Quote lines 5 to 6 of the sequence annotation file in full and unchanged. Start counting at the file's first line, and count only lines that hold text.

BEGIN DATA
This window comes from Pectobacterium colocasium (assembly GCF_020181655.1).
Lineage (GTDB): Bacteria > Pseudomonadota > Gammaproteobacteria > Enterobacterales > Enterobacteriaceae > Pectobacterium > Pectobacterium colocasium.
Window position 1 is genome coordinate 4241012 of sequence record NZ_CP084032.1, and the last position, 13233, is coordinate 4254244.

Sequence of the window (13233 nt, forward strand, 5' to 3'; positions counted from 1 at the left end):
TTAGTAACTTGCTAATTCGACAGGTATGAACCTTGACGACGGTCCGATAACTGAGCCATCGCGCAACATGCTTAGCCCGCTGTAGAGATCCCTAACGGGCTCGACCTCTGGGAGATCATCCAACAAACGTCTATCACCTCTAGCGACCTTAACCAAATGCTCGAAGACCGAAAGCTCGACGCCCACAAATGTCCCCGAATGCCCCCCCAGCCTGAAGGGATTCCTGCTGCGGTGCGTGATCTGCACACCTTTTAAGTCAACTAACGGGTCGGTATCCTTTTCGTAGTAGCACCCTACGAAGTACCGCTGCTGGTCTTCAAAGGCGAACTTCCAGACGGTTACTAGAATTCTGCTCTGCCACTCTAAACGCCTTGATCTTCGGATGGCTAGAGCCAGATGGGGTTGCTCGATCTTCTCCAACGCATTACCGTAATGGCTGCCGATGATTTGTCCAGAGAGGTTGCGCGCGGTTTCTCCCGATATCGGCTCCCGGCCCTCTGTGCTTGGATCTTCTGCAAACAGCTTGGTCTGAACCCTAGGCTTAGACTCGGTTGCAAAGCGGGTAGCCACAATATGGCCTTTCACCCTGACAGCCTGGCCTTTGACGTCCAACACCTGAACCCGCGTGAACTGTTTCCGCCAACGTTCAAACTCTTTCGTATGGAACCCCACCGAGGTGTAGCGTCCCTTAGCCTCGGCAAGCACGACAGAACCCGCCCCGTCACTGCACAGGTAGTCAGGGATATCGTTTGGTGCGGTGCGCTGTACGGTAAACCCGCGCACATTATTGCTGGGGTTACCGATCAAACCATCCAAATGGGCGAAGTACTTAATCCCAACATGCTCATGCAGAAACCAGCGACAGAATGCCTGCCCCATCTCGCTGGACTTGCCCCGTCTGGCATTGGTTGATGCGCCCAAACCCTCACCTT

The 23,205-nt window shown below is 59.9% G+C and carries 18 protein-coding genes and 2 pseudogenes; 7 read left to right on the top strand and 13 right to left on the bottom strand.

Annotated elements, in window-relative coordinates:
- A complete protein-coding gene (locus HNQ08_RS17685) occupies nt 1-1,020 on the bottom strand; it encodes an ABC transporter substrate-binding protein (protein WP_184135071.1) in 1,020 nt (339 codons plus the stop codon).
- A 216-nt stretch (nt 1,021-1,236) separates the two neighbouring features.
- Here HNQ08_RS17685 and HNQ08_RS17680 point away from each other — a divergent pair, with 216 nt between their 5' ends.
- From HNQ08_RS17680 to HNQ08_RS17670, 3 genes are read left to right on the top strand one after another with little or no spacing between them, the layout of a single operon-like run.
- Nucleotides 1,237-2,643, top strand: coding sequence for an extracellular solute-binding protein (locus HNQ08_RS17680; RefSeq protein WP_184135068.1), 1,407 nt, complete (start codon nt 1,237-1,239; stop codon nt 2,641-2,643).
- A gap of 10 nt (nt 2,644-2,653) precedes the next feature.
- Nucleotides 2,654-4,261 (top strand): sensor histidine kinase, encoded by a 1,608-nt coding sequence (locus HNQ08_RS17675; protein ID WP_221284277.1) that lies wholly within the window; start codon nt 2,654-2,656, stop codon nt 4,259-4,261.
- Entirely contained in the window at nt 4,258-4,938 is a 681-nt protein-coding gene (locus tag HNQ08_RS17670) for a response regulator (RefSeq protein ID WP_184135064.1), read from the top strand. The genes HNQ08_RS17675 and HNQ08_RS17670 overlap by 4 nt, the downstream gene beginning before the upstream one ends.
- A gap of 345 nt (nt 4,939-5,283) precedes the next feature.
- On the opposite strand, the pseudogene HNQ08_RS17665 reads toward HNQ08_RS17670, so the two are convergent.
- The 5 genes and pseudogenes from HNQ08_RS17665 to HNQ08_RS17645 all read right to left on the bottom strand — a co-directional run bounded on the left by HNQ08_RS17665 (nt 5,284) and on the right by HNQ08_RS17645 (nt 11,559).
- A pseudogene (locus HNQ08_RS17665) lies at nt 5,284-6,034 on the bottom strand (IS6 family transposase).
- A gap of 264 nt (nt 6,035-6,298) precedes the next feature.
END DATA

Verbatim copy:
TTAGTAACTTGCTAATTCGACAGGTATGAACCTTGACGACGGTCCGATAACTGAGCCATCGCGCAACATGCTTAGCCCGCTGTAGAGATCCCTAACGGGCTCGACCTCTGGGAGATCATCCAACAAACGTCTATCACCTCTAGCGACCTTAACCAAATGCTCGAAGACCGAAAGCTCGACGCCCACAAATGTCCCCGAATGCCCCCCCAGCCTGAAGGGATTCCTGCTGCGGTGCGTGATCTGCACACCTTTTAAGTCAACTAACGGGTCGGTATCCTTTTCGTAGTAGCACCCTACGAAGTACCGCTGCTGGTCTTCAAAGGCGAACTTCCAGACGGTTACTAGAATTCTGCTCTGCCACTCTAAACGCCTTGATCTTCGGATGGCTAGAGCCAGATGGGGTTGCTCGATCTTCTCCAACGCATTACCGTAATGGCTGCCGATGATTTGTCCAGAGAGGTTGCGCGCGGTTTCTCCCGATATCGGCTCCCGGCCCTCTGTGCTTGGATCTTCTGCAAACAGCTTGGTCTGAACCCTAGGCTTAGACTCGGTTGCAAAGCGGGTAGCCACAATATGGCCTTTCACCCTGACAGCCTGGCCTTTGACGTCCAACACCTGAACCCGCGTGAACTGTTTCCGCCAACGTTCAAACTCTTTCGTATGGAACCCCACCGAGGTGTAGCGTCCCTTAGCCTCGGCAAGCACGACAGAACCCGCCCCGTCACTGCACAGGTAGTCAGGGATATCGTTTGGTGCGGTGCGCTGTACGGTAAACCCGCGCACATTATTGCTGGGGTTACCGATCAAACCATCCAAATGGGCGAAGTACTTAATCCCAACATGCTCATGCAGAAACCAGCGACAGAATGCCTGCCCCATCTCGCTGGACTTGCCCCGTCTGGCATTGGTTGATGCGCCCAAACCCTCACCTT

The 23,205-nt window shown below is 59.9% G+C and carries 18 protein-coding genes and 2 pseudogenes; 7 read left to right on the top strand and 13 right to left on the bottom strand.